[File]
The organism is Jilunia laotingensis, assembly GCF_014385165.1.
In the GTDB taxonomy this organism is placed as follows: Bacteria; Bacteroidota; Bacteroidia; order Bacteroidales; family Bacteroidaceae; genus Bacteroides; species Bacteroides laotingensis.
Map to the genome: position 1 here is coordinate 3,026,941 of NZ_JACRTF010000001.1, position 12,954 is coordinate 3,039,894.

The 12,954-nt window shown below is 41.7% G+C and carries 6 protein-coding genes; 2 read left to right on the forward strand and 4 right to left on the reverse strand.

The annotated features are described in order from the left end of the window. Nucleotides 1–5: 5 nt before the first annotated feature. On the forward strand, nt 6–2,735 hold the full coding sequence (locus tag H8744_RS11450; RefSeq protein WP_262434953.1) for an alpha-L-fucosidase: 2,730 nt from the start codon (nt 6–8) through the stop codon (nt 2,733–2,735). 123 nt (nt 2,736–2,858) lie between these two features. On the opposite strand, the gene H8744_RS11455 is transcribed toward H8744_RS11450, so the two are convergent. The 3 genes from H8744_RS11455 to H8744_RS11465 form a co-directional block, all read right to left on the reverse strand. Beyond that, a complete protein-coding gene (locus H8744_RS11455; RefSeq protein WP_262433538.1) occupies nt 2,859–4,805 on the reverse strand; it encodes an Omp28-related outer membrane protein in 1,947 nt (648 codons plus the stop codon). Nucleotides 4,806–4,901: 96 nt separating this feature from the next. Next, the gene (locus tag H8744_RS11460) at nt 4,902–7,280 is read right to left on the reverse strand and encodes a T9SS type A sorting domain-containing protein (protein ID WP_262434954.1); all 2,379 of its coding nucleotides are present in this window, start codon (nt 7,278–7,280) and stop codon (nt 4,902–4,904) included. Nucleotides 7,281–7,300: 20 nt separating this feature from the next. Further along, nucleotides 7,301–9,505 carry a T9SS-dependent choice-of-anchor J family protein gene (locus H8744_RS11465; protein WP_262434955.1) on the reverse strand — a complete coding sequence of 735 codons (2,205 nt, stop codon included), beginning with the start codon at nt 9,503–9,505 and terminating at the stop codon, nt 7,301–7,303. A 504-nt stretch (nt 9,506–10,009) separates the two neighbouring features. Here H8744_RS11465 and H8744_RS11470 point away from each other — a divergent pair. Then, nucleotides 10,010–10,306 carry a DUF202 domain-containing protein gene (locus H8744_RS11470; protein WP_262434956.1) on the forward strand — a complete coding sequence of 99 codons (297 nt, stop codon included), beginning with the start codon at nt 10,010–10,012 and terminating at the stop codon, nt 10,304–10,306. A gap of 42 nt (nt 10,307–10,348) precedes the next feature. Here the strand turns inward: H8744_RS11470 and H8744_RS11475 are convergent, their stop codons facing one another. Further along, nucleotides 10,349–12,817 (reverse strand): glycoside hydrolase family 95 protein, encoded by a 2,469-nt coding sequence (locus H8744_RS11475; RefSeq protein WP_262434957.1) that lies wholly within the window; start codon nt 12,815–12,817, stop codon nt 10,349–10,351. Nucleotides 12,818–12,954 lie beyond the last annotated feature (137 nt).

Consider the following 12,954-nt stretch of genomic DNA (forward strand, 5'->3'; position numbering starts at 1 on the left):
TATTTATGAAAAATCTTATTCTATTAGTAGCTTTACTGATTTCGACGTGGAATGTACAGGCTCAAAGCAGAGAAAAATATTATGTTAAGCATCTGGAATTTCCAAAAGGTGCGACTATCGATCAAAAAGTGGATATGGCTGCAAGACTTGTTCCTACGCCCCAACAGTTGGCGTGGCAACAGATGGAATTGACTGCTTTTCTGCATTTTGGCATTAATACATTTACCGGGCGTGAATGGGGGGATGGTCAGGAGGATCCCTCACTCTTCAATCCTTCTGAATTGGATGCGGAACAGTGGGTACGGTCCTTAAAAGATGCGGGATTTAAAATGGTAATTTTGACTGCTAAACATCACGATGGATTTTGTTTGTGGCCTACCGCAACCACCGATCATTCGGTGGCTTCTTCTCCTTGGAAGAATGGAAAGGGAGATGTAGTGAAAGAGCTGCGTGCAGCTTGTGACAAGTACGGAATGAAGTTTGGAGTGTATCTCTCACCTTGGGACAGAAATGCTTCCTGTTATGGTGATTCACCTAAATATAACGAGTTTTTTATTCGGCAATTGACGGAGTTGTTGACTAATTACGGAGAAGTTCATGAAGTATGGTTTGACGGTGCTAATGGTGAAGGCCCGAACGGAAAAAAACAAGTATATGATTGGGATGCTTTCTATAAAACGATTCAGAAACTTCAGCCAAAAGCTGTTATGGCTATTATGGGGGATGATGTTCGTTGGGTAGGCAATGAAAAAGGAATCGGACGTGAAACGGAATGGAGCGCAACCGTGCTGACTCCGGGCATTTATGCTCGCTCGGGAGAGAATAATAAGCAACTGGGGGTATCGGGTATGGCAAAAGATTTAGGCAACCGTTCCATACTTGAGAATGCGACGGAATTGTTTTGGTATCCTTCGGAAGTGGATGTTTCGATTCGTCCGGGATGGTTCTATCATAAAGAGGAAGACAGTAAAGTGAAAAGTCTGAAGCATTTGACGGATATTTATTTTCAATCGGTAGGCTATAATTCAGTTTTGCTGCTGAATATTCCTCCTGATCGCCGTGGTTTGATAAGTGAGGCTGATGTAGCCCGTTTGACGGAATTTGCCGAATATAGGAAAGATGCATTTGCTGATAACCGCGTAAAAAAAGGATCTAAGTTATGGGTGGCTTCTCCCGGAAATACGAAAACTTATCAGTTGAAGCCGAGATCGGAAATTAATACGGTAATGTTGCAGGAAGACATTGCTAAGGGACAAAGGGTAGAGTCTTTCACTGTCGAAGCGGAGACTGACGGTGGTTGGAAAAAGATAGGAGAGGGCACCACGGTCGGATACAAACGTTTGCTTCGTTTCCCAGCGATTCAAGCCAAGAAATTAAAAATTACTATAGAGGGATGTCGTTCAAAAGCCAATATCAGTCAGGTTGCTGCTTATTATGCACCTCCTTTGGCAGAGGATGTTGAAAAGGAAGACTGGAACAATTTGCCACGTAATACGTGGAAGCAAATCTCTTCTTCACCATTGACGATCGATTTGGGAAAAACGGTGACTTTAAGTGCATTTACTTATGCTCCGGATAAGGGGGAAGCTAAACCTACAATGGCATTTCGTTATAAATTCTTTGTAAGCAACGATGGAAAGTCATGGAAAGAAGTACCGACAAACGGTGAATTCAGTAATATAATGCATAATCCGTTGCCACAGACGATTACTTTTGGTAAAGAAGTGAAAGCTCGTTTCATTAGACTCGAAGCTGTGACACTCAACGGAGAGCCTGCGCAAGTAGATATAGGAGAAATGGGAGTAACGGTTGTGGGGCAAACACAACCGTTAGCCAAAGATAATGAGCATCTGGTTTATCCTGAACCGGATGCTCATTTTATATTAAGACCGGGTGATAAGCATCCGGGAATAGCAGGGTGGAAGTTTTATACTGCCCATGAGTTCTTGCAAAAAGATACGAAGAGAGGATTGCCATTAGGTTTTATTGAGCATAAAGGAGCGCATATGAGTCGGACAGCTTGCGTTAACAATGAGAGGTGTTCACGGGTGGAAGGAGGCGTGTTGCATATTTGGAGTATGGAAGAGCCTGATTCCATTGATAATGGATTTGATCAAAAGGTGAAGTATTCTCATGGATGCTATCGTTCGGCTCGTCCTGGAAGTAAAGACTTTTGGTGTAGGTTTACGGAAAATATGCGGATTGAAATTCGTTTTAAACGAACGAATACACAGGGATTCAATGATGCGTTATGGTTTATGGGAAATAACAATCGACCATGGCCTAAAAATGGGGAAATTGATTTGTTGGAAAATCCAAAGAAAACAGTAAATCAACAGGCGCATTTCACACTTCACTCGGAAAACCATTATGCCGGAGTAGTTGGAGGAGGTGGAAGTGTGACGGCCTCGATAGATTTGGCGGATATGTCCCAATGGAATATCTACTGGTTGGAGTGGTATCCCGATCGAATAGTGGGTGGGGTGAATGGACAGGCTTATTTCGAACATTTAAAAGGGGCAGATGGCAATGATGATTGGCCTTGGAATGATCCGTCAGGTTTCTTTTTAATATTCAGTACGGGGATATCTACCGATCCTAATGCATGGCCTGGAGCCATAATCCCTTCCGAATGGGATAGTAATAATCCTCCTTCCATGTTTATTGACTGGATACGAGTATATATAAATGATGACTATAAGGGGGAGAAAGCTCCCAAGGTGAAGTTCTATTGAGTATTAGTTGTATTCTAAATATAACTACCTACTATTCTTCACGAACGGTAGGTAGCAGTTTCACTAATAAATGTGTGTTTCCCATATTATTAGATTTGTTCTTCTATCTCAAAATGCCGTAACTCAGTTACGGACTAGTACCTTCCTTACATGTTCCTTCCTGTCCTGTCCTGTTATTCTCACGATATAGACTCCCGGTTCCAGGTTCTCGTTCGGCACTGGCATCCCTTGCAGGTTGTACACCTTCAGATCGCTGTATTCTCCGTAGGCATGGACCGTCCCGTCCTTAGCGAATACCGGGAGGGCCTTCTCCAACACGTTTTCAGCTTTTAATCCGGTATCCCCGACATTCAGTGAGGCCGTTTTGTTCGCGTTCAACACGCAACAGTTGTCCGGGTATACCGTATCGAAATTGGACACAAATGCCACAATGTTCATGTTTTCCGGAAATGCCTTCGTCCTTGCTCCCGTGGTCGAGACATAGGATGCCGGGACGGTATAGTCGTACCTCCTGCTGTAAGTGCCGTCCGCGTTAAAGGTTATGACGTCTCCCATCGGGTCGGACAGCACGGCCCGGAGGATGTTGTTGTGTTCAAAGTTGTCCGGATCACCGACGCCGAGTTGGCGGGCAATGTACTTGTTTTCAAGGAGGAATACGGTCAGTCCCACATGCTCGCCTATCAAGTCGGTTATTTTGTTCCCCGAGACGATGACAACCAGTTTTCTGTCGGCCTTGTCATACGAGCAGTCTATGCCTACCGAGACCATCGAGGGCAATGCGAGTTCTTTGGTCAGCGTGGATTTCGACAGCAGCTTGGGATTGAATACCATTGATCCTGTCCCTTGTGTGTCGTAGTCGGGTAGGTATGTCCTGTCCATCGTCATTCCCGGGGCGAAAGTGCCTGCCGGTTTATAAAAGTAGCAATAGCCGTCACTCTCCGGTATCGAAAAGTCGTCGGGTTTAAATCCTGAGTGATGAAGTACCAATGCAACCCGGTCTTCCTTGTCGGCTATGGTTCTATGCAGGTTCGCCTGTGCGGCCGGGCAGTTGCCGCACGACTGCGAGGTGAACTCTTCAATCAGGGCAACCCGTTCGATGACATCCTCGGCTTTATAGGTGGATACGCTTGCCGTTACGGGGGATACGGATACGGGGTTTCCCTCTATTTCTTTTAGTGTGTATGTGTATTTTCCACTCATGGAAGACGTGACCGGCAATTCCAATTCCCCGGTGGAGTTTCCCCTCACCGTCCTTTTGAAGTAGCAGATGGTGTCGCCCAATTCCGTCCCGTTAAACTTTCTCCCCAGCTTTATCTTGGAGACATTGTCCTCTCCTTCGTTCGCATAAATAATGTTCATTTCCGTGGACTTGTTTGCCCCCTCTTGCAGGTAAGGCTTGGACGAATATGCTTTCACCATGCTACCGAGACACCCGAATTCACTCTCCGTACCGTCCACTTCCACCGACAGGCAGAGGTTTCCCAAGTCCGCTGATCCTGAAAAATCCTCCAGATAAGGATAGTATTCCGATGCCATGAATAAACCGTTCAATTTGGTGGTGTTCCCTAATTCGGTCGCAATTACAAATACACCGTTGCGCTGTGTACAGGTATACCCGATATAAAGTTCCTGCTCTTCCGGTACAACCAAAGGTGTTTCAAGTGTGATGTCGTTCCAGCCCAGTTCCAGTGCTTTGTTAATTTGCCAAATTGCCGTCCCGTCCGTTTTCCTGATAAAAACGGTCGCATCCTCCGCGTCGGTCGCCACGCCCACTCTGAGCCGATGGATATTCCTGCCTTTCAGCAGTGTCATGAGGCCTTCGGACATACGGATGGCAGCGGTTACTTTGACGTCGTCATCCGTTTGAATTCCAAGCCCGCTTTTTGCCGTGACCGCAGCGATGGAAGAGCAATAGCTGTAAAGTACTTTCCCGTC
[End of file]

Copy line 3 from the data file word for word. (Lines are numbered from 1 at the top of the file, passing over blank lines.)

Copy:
Map to the genome: position 1 here is coordinate 3,026,941 of NZ_JACRTF010000001.1, position 12,954 is coordinate 3,039,894.